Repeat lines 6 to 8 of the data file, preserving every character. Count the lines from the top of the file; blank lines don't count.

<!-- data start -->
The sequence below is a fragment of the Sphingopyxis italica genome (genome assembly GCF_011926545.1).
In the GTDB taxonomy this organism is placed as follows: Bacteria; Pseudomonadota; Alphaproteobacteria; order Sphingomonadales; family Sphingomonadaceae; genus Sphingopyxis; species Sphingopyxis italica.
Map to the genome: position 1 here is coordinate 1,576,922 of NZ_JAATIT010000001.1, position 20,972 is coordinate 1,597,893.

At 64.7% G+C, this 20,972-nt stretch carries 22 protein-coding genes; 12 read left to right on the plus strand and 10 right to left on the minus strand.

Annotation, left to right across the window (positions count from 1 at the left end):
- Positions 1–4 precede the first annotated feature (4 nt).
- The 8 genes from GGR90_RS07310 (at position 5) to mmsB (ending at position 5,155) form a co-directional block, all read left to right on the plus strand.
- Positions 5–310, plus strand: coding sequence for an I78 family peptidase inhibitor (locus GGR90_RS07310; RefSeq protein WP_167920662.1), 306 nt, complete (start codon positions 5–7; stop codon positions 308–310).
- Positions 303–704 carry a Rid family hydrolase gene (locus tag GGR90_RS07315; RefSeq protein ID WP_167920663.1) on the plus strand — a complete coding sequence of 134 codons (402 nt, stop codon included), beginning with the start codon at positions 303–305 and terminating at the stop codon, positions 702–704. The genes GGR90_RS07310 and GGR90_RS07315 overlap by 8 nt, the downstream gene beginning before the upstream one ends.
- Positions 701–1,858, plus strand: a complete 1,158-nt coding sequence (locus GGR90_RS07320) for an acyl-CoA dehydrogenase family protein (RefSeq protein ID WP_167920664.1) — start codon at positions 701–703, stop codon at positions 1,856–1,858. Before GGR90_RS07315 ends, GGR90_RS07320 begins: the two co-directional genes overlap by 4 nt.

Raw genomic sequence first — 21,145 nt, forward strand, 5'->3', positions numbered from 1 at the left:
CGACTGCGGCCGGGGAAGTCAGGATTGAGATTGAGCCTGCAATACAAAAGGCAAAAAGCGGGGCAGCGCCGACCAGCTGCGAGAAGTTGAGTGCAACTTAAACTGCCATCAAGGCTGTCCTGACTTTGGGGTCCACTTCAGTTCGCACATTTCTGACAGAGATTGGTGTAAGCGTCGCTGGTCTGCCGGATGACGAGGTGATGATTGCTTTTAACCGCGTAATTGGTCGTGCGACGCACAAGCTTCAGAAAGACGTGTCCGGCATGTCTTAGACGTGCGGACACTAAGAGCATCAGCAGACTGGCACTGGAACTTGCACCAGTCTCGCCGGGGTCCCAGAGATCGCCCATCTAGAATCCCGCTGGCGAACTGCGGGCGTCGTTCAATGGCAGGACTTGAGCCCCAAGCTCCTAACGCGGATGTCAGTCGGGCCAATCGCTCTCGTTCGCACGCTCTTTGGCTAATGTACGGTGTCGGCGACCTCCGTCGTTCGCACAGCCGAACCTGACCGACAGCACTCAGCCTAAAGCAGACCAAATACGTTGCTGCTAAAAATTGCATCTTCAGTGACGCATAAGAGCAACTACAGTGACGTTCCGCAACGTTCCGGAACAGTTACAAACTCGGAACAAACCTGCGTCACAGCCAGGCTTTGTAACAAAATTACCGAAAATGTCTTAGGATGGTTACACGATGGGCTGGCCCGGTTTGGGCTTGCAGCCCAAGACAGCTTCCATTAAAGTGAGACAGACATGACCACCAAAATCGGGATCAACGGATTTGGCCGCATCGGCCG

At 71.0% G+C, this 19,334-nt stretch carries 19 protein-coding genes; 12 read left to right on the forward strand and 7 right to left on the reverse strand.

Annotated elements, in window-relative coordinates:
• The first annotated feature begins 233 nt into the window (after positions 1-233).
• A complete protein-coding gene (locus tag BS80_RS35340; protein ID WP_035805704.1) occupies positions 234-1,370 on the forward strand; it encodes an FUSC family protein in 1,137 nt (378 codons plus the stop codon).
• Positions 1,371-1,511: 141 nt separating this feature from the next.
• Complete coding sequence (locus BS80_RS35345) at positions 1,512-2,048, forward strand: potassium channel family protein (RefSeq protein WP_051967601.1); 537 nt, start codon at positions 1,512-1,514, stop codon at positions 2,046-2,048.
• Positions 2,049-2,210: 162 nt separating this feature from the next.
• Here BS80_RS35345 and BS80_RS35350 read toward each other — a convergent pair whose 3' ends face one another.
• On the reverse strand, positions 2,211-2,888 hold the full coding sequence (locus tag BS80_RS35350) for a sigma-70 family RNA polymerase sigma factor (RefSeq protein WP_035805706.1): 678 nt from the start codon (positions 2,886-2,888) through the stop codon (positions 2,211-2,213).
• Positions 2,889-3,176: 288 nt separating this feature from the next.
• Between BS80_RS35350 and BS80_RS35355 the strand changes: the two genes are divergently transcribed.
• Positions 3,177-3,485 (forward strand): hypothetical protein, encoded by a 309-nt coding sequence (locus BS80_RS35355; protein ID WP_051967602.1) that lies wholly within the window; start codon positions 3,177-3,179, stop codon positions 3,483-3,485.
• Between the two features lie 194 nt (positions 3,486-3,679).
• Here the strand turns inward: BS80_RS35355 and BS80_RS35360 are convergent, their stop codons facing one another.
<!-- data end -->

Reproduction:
- Positions 1–4 precede the first annotated feature (4 nt).
- The 8 genes from GGR90_RS07310 (at position 5) to mmsB (ending at position 5,155) form a co-directional block, all read left to right on the plus strand.
- Positions 5–310, plus strand: coding sequence for an I78 family peptidase inhibitor (locus GGR90_RS07310; RefSeq protein WP_167920662.1), 306 nt, complete (start codon positions 5–7; stop codon positions 308–310).